MAIN LIMES MUSEUMS

World HeritageLimes MuseumsLimes TownsTopicsMapsMediaNewsContact

The shield ("scutum, parma") was the most important defensive weapon for the Roman soldiers. They were also actively used in fights and as a tactical weapon, with several soldiers using their shields to build a wall, or the well-known "turtle" (testudo). The curved, rectangular shield, c. 110 cm x 70 cm large and up to 9 kg in weight, was used by legionary soldiers in the 2nd century AD.

The auxiliary troops were equipped with oval or hexagonal shields of celtic origin. These were made of bonded wood. The cavalry carried lighter, oval or round shields.

Every shield had a boss of iron or bronze which could deflect enemy weapons. At the back of the shield a shackle was attached with a handle.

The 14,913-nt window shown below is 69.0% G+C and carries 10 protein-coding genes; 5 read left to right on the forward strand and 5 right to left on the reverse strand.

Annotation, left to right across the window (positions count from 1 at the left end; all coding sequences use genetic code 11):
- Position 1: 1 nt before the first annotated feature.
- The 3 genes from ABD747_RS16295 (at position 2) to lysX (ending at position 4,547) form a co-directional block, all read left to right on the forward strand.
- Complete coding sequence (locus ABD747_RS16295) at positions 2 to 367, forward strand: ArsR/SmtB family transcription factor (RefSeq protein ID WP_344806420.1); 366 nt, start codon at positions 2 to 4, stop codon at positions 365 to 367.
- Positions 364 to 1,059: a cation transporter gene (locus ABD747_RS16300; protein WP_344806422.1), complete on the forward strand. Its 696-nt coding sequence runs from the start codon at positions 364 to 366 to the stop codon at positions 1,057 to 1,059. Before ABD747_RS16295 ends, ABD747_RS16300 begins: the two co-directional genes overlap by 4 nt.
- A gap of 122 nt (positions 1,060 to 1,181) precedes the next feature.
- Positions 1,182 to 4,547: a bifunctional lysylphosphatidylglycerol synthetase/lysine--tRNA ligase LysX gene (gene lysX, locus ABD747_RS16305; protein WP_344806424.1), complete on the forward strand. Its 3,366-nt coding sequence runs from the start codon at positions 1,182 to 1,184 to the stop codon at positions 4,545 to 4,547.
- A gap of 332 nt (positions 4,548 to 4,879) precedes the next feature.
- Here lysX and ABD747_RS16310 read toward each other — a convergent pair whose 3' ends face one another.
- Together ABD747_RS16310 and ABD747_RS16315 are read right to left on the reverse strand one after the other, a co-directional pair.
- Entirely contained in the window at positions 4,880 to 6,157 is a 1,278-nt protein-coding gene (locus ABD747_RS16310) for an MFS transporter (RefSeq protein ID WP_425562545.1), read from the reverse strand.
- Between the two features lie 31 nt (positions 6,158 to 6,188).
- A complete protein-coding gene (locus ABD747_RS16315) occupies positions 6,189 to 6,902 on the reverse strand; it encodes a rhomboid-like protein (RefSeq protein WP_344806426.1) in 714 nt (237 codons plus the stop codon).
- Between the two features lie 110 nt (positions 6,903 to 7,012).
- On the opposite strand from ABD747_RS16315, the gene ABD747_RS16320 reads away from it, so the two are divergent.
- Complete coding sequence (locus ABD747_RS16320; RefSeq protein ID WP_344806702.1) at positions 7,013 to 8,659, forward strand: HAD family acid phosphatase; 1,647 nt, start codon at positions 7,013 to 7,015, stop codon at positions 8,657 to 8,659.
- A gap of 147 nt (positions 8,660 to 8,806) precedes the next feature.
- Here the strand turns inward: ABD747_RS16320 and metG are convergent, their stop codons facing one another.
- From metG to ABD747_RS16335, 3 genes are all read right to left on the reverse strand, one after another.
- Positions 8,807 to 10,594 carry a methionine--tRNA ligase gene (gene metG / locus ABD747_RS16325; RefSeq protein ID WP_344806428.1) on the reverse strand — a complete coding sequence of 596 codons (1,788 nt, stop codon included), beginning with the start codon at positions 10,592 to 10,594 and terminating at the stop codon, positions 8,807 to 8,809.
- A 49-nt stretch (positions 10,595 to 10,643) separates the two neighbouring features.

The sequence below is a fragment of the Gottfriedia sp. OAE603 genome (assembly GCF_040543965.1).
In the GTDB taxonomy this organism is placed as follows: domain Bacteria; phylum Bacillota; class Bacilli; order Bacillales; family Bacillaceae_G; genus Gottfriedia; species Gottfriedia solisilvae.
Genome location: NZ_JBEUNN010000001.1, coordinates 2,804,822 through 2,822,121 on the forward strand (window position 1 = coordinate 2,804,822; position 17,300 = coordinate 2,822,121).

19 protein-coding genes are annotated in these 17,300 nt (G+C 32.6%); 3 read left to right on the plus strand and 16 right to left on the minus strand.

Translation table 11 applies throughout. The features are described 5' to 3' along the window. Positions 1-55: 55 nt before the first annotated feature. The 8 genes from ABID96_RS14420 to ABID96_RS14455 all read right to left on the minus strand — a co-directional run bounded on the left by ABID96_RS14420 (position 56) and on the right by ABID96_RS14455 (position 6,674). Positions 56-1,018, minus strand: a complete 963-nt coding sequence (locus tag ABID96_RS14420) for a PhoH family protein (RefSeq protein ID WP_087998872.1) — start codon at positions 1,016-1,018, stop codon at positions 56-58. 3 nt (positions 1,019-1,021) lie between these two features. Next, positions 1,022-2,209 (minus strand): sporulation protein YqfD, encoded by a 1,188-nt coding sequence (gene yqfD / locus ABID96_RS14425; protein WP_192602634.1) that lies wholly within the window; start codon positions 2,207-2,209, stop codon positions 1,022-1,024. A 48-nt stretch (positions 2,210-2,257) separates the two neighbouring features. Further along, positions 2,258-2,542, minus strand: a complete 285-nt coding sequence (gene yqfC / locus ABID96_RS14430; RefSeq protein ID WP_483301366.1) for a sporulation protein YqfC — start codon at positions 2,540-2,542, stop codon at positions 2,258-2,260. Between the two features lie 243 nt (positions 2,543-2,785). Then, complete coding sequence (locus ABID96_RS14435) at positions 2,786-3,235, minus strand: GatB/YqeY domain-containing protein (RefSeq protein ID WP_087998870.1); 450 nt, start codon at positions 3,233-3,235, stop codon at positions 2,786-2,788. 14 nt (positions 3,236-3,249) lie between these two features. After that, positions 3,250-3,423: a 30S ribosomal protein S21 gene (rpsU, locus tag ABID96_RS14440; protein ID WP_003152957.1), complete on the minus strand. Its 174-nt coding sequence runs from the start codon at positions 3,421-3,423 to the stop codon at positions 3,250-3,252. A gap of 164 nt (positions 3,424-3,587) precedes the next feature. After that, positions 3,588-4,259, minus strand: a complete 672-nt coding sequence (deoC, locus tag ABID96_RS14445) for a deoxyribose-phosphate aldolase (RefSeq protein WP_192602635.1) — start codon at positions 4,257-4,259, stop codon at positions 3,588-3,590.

Illustrative sources, such as Trajan's Column, show that the shields were often painted.

Literature:
"Schild", Limes-Lexikon 2009, 116f.

"testudo", Vindelici cohort in Großkrotzenburg 2004
1
Oval and round shiled, Vindelici cohort, Großkrotzenburg 2004
2
Parade shield boss, reconstruction
3
Shield boss, Museum Bürgstadt
4
Soldier of an auxiliary troop, 1st century, Museum Schloss Steinheim
5
1 "testudo", Vindelici cohort in Großkrotzenburg 2004 © Photo Christof Flügel, München 2 Oval and round shiled, Vindelici cohort, Großkrotzenburg 2004 © Boundary Productions, Photo Eric Dobat 3 Parade shield boss, reconstruction © Museum der Stadt Miltenberg 4 Shield boss, Museum Bürgstadt © Museum Bürgstadt 5 Soldier of an auxiliary troop, 1st century, Museum Schloss Steinheim © Museum Schloss Steinheim

Bavarian State Conservation Office Landesstelle für die nichtstaatlichen Museen & Bavarian State Archaeological Collection with the support of the Bayerische Sparkassenstiftung